Bear cub wanders into Pittsburgh Mills in Frazer |

Bear cub wanders into Pittsburgh Mills in Frazer

Bear caught between the doors of the Sears store. Submitted
Valley News Dispatch
A young black bear paws at the doors of the Sears Grand store at the Pittsburgh Mills mall near Frazer on Saturday, July 21, 2012. The bear startled shoppers when it wandered through the automcatic doors and into the store. The bear eventually was trapped between two sets of lobby doors and sedated by the Pennsylvania Game Commission. Jason Bridge | Valley News Dispatch

Shoppers at the Pittsburgh Mills mall in Frazer were startled Saturday evening when a young bear wandered into the Sears Grand store.

The call came in to authorities at about 8:40 p.m. – about 20 minutes before closing time.

Nobody was hurt in the incident, and the bear was taken away sedated.

“The bear just walked up to the automatic doors, they opened and he just ran in,” said Brian Grant, security director for Pittsburgh Mills. “One of our officers arrived here and saw people running out the doors.”

The bear turned out to be a she, about a year old and weighing 120 to 125 pounds, said Dan Puhala, a wildlife conservation officer with the Pennsylvania Game Commission.

Matt Marcinik said he was outside the mall’s entry 2 near Sears smoking when he saw the bear running around.

“It was just running across the parking lot. It was the strangest thing,” said Marcinik, of Brighton Heights, who said he was at the mall to see a movie.

Marcinik said people were chasing the bear with their cars, and it was moving fast.

“It wasn’t angry, it was afraid,” he said.

The bear almost went into the main area of the mall at entry 2, but didn’t go in when the doors opened, Marcinik said. It then went toward Sears, where it did go in when the doors opened.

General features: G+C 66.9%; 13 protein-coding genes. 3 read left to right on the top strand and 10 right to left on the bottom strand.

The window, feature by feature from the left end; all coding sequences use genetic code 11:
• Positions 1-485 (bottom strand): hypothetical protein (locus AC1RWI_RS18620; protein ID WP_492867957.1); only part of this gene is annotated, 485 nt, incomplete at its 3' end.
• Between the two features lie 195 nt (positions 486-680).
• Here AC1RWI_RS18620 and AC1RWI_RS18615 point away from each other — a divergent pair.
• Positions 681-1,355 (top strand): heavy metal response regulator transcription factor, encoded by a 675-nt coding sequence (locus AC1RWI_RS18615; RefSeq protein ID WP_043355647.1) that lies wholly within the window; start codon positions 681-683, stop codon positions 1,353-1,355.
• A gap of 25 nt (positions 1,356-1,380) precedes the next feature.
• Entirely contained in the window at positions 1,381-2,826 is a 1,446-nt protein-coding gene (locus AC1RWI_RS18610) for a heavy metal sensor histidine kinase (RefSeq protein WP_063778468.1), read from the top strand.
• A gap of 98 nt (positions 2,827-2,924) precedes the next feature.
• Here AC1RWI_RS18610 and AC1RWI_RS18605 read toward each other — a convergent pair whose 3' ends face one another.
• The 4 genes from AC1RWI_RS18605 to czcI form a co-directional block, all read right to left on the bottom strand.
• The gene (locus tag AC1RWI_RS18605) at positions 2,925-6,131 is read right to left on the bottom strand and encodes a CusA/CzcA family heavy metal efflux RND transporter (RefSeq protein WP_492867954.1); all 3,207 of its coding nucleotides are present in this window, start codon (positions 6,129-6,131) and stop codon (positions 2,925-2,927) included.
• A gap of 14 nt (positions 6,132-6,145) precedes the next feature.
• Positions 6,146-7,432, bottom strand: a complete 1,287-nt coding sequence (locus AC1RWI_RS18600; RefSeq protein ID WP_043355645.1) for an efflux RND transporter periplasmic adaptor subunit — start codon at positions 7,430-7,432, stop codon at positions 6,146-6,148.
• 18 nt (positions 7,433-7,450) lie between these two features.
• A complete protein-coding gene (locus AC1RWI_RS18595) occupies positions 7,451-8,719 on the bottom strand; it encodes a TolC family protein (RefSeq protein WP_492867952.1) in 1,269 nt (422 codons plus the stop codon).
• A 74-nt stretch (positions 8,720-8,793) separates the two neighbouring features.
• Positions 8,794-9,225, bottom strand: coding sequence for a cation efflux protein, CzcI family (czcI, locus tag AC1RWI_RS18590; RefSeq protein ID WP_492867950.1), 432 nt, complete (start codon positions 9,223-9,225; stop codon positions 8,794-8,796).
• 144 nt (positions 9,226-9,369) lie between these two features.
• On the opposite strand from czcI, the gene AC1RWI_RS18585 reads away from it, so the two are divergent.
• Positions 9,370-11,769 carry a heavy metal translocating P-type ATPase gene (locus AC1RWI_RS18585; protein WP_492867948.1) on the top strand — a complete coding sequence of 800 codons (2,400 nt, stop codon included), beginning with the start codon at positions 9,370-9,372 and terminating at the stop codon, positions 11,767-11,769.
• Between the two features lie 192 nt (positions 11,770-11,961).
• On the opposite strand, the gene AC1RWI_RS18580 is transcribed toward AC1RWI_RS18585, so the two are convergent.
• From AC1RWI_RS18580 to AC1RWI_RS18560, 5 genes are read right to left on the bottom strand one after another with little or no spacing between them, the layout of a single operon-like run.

Marcinik said he went in after it to warn people.”It didn’t look aggressive but it’s a wild animal and you never know what might happen,” he said.

“It was running up and down the aisles,” he said. “It darted past several people. They didn’t even know it was a bear.”

The bear was carted out of the store and put in a waiting bear trap trailer in the parking lot around 10 p.m. to the “awes” of a gathered crowd who were taking whatever pictures and videos they could with cell phones and iPads.

“He’s cute!” said Amanda Keating, 29, of Springdale Borough. “I love that bear.”

Sears officials quickly announced that there was an emergency and evacuated the store, Grant said. Store personnel also closed the store’s metal mesh gate into the mall proper to prevent the bear from exiting Sears.

Store management said they were not allowed to comment, except to say they got everybody out of the store “safely and quickly.”

The cub roamed through the store for about 10 minutes with Frazer police officers in pursuit. It eventually was chased into a double door at one of the entrances that had its power cut, trapping itself, he said.

The bear spent most of the next hour lying on the floor, but occasionally strolled around the enclosed area.

A Pennsylvania Game Commission officer climbed a ladder and shot the bear with a tranquilizer at about 9:35 p.m.

But before it was rendered unconscious, the automatic doors into Sears swung open and the bear strolled back into store.

Police followed the animal at a distance and it soon fell asleep.

The bear was wearing a collar with a tracking device and could be part of a research project, Puhala said. He wasn’t sure where the bear was from, but said it came to Frazer most likely from New Florence and not from anywhere in Allegheny County.

The bear was not with its mother, as it was of the age where mother bears begin dispersing their young, Puhala said.

It may have been drawn to the mall area by the smell of food. Puhala said local police had reported it had been seen in the wooded areas around the mall over the past few days.

“It was probably more frightened than anything,” he said. “For the most part that bear wanted to get away from everybody.”

He said it hasn’t been determined as to where the bear will be taken.

Staff writer Bobby Kerlik contributed to this report.

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